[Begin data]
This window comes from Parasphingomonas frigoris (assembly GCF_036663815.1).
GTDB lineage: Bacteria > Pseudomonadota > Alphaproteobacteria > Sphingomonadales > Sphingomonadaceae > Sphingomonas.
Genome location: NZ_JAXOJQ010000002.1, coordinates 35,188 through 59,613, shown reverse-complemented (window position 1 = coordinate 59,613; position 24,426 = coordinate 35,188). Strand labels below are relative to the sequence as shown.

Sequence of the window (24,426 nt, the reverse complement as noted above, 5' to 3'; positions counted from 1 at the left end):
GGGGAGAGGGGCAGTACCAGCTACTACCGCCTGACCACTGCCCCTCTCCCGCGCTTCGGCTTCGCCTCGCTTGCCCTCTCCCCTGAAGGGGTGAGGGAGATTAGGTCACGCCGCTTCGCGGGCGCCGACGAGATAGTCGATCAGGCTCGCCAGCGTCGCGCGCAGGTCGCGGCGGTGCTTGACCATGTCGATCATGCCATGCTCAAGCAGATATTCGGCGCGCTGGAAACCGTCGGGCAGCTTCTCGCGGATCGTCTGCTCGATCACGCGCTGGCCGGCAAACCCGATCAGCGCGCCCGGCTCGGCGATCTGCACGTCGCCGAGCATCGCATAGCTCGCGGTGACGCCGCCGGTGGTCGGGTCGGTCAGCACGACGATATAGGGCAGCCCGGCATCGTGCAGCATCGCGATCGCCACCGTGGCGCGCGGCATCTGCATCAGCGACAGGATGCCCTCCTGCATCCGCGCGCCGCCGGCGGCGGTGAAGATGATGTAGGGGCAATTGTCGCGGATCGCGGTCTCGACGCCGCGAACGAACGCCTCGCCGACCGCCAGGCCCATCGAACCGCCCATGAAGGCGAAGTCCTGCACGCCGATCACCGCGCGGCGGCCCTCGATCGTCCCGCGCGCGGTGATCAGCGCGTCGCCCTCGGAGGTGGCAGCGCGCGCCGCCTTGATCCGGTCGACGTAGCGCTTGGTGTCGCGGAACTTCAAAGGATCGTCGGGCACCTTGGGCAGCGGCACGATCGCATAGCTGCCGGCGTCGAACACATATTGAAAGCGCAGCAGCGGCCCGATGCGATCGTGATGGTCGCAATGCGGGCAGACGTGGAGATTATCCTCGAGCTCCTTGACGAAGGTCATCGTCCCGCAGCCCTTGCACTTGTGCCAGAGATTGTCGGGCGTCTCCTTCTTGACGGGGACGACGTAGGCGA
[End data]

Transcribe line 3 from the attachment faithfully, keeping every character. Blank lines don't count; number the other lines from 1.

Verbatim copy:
Genome location: NZ_JAXOJQ010000002.1, coordinates 35,188 through 59,613, shown reverse-complemented (window position 1 = coordinate 59,613; position 24,426 = coordinate 35,188). Strand labels below are relative to the sequence as shown.